5 – Steve Bruce – 0 caps

Arguably ineligible for this list on account of him not being capped at all by England, but he did skipper the England B team, so in he goes.

Undoubtedly one of the best English players of all time not to receive a call-up, Bruce was part of a formidable defensive pairing with Gary Pallister that saw Manchester United win their first three Premier League titles.

Bruce also won three FA Cups and a League Cup, but with Graham Taylor – who reportedly wasn’t a fan – taking over around Bruce’s better years, the centre-back would remain uncapped.

4 – Andy Cole – 15 caps

The Premier League’s second highest non-penalty goalscorer, who was harshly accused by manager Glenn Hoddle of needing several chances to score a goal, only managed 15 caps for England. The tag stuck with Cole, who found call-ups hard to come by. Goals were even harder to come by, and despite his 15 appearances, he only found the net once, perhaps explaining his limited game time.

Cole was named in the Premier League Team of the Year in 2000, and was the Golden Boot winner in 1994, but had the misfortune of competing with the likes of Teddy Sheringham, Alan Shearer, Les Ferdinand and others for a place up front.

3 – Steve McManaman – 37

Despite earning more caps than anyone else on this list, Steve McManaman was criminally under-appreciated at international level, and a victim of circumstance as much as anything else.

Often at his best in a free role for Liverpool, his dribbling and trickery could terrify defenders, but come the 1998 World Cup, manager Glenn Hoddle preferred to use three centre-backs with two wing-backs, with McManaman struggling to carve out a role for himself.

Despite being named on the shortlist for PFA Player of the Year for three consecutive seasons from 95/96 to 97/98, Macca picked up just 21 caps across four years.

Certainly England’s most successful foreign export, McManaman became something of a cult hero in Madrid, winning the Champions League and La Liga on two occasions.

2 – Matt Le Tissier – 8

Matt Le Tissier’s talent was never in question; a scorer of sumptuous goals, and a hero on the south coast, where he spent 16 years with Southampton. Le God reached 20 goals in all competitions in four seasons, as well as reaching double figures in a further seven seasons.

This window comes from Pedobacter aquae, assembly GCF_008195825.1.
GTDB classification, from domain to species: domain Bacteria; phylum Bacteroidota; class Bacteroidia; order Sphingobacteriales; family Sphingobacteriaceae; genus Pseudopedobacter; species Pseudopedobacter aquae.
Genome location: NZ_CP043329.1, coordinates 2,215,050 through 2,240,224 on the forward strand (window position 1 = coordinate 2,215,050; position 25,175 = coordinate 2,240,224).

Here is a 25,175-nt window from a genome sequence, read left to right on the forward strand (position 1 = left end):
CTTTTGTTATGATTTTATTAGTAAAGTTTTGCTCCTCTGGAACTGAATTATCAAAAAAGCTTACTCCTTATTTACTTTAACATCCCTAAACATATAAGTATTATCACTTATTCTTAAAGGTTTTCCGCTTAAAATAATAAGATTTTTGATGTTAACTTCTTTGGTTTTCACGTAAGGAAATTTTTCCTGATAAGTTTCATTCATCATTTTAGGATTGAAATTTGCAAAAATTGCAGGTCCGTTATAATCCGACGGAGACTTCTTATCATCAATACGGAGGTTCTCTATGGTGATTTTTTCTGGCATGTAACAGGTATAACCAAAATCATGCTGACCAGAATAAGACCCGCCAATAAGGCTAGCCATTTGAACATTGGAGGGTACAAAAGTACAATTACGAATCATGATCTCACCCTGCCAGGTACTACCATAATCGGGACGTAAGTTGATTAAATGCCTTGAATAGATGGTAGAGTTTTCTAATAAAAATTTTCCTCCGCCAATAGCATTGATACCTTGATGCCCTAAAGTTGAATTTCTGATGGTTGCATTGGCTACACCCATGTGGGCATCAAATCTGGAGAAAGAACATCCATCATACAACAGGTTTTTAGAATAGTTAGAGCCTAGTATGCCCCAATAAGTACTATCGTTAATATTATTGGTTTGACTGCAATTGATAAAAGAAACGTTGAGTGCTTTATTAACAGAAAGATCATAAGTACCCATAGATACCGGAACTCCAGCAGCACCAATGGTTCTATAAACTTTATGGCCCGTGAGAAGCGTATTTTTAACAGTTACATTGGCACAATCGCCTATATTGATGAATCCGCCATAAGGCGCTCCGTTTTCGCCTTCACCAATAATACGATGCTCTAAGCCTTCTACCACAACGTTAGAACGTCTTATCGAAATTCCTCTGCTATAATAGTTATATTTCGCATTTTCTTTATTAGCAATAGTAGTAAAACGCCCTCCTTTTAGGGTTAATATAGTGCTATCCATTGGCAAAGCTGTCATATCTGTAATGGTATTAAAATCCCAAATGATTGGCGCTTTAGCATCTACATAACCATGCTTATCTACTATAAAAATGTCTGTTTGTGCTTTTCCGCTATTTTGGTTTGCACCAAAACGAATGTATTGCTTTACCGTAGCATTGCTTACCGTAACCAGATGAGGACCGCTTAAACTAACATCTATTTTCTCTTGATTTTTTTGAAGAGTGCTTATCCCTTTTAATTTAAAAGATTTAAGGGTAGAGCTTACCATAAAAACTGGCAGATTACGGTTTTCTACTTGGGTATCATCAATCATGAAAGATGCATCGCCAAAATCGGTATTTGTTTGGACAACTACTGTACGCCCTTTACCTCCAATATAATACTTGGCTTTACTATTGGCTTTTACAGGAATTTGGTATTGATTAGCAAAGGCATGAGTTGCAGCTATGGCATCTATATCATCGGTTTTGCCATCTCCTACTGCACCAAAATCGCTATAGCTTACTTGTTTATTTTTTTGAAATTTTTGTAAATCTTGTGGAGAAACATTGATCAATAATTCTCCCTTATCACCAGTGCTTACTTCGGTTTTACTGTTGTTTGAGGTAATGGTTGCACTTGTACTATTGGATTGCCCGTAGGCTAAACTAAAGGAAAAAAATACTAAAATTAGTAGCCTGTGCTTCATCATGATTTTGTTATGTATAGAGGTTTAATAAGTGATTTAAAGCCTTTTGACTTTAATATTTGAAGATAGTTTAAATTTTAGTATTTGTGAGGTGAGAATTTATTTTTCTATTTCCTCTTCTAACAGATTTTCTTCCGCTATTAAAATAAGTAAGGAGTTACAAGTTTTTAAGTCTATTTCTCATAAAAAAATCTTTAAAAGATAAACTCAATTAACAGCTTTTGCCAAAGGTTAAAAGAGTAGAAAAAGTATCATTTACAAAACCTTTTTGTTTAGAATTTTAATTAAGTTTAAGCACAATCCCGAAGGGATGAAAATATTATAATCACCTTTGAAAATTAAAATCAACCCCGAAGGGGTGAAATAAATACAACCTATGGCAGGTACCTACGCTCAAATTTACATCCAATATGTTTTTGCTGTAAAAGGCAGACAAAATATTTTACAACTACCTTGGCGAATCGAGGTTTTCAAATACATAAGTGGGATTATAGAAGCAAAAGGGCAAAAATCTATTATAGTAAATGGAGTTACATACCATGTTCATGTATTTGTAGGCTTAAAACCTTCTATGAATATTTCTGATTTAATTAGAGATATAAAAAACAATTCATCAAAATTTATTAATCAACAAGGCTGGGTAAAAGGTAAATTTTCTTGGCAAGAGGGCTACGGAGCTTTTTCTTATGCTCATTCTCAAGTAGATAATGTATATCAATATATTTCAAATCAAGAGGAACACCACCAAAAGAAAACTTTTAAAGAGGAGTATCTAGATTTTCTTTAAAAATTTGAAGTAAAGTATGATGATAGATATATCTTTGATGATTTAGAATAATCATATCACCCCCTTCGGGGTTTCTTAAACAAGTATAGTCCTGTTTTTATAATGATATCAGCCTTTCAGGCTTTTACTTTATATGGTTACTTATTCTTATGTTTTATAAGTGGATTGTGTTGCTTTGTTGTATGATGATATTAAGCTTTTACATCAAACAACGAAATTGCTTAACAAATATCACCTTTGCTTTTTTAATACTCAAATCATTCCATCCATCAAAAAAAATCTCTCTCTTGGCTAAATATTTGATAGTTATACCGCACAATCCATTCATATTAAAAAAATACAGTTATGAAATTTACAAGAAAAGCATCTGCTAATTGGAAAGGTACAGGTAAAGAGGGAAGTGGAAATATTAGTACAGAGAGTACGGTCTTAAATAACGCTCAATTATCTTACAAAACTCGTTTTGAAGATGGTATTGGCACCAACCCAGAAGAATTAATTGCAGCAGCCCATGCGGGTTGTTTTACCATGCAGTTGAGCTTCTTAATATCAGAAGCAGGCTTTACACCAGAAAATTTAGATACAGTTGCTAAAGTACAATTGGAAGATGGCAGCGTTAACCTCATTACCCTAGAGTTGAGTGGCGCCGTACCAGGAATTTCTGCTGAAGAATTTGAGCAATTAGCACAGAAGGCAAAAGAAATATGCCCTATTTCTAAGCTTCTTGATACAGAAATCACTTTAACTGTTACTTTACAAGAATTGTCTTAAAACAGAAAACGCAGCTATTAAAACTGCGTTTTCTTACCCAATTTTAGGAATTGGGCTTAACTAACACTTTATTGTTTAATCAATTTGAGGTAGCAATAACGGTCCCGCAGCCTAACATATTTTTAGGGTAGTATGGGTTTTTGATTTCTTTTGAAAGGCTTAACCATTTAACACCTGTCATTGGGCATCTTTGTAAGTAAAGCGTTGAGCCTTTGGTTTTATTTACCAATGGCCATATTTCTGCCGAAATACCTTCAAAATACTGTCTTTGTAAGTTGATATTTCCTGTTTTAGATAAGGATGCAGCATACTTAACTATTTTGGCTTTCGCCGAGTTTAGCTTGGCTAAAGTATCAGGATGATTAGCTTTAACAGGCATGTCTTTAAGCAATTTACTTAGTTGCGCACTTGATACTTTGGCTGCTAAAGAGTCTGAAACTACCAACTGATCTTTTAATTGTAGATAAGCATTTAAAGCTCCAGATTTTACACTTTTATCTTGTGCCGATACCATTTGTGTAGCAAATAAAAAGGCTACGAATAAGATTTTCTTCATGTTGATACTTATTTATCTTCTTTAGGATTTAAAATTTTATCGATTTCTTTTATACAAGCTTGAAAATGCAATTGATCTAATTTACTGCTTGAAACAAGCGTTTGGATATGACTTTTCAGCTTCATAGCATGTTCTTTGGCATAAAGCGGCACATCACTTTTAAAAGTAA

His work rate and was certainly a factor in him not being recognised more at international level, as well perhaps his choice not to cut his teeth at bigger clubs.

He also didn’t fit in with Graham Taylor’s style of play in the early 90s, while, as something of a luxury player, Terry Venables decided he could only fit one of Le Tissier or Paul Gascoigne in his side come Euro 96.

As a result, Le Tissier’s England career lasted just three years, and saw him play a mere 71 competitive minutes.

1 – Michael Carrick – 34

England certainly weren’t short of midfielders in the mid-2000s to early-2010s, but perhaps the stabilising influence of a Michael Carrick is what was needed most. After impressing for Tottenham, Carrick was tasked with replacing Roy Keane in Manchester United’s midfield.

United immediately ended their three-year title drought, with three consecutive Premier League wins, and a total of five in his first seven seasons.

Carrick made a total of 464 appearances for Manchester United, and was perhaps more appreciated on the continent than at home, with both Xavi and Pep Guardiola lauding the midfielder.

The midfield pairing of Carrick and Scholes could run Premier League teams ragged, playing the game at their own pace and dictating play through the middle. While Carrick didn’t have the dynamism or goalscoring abilities of a Steven Gerrard or Frank Lampard, it’s the ability to control a game that England perhaps most missed during their best years.

Arguably one of the most under-rated players in Premier League history, Carrick did amass 34 caps, but made just one start at a major tournament, often missing out on the holding role in midfield to Gareth Barry.